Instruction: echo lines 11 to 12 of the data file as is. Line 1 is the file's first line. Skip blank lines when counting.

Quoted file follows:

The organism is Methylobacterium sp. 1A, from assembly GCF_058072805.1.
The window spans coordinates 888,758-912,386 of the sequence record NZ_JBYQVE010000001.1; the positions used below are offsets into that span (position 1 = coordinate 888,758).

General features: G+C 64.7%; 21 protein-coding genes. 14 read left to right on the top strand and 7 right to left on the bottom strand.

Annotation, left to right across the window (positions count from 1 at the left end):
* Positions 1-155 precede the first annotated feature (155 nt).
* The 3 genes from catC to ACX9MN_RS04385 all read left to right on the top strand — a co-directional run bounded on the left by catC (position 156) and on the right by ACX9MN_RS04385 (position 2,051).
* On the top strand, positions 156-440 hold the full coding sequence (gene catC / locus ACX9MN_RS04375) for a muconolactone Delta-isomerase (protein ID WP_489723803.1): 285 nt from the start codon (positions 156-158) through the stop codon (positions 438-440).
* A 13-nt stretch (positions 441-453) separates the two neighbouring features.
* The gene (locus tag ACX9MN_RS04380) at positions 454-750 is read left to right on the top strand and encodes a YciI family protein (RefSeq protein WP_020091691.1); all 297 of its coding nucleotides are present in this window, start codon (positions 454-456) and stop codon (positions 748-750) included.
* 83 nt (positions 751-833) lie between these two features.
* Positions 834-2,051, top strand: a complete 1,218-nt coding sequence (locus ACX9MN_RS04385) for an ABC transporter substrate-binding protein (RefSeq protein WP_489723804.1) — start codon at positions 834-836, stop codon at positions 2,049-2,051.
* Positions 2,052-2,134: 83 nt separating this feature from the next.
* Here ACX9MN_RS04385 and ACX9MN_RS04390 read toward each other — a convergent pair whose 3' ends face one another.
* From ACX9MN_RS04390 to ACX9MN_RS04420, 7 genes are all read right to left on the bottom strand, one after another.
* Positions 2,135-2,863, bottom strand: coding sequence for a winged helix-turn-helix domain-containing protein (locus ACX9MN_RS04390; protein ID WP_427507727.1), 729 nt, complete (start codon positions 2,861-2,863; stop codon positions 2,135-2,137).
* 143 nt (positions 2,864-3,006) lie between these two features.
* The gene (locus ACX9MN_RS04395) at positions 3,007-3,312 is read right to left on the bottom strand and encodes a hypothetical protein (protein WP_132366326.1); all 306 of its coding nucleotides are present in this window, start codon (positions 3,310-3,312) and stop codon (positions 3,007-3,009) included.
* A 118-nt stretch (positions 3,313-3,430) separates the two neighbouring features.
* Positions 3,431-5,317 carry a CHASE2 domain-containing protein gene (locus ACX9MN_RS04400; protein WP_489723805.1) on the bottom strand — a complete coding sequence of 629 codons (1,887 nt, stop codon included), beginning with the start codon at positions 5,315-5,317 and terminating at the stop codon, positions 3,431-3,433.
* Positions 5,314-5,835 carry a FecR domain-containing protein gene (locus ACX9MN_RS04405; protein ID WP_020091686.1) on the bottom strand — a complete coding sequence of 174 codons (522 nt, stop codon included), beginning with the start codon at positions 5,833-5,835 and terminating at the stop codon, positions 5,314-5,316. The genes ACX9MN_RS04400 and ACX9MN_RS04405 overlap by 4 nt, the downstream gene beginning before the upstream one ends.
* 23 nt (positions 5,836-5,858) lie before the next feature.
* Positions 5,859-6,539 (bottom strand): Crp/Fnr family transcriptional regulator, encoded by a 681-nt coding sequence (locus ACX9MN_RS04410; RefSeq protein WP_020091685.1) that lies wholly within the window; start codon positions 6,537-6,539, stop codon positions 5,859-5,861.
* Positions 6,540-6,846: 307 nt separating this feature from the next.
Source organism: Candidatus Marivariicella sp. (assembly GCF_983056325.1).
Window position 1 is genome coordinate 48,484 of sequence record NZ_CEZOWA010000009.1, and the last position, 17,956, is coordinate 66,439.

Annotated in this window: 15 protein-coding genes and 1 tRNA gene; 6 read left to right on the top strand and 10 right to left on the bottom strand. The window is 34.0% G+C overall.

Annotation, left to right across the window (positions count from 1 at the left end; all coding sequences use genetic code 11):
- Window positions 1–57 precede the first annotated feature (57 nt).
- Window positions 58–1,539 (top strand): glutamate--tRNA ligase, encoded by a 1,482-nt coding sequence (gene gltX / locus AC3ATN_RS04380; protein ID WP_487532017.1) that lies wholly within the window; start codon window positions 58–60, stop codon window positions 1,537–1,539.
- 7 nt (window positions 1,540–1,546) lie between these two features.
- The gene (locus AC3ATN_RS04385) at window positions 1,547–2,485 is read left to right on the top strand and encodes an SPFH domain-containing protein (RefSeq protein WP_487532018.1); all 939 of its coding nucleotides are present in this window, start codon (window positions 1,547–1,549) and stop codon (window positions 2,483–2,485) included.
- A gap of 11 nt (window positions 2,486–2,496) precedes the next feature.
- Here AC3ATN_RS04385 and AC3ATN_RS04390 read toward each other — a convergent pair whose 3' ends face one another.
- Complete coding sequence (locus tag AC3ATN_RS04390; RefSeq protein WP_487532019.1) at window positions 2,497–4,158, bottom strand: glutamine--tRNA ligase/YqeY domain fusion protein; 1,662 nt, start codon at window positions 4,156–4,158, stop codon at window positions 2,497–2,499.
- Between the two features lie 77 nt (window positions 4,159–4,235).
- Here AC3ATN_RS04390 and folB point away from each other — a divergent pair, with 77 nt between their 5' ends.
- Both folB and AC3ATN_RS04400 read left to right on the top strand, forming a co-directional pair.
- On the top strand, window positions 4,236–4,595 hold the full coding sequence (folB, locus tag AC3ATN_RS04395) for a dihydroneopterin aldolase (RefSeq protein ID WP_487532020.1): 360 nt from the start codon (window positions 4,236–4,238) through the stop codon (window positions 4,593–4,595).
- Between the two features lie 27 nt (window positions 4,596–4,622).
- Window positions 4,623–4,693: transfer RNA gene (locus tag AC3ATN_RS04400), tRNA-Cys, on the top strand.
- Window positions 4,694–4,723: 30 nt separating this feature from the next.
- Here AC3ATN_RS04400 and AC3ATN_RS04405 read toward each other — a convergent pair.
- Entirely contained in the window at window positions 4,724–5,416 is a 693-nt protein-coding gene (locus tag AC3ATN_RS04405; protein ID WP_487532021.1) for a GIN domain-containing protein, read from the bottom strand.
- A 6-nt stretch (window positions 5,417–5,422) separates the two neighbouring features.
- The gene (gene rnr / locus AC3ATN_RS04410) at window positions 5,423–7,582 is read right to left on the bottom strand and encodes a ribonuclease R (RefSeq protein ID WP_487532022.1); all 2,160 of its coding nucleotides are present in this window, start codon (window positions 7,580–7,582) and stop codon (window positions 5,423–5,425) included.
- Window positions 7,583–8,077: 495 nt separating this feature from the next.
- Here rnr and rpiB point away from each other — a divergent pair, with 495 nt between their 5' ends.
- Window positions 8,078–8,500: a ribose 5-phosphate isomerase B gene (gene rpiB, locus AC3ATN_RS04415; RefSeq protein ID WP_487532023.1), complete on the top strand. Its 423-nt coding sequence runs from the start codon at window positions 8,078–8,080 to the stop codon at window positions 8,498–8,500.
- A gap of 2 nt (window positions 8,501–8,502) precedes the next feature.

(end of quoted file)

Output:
* Positions 834-2,051, top strand: a complete 1,218-nt coding sequence (locus ACX9MN_RS04385) for an ABC transporter substrate-binding protein (RefSeq protein WP_489723804.1) — start codon at positions 834-836, stop codon at positions 2,049-2,051.
* Positions 2,052-2,134: 83 nt separating this feature from the next.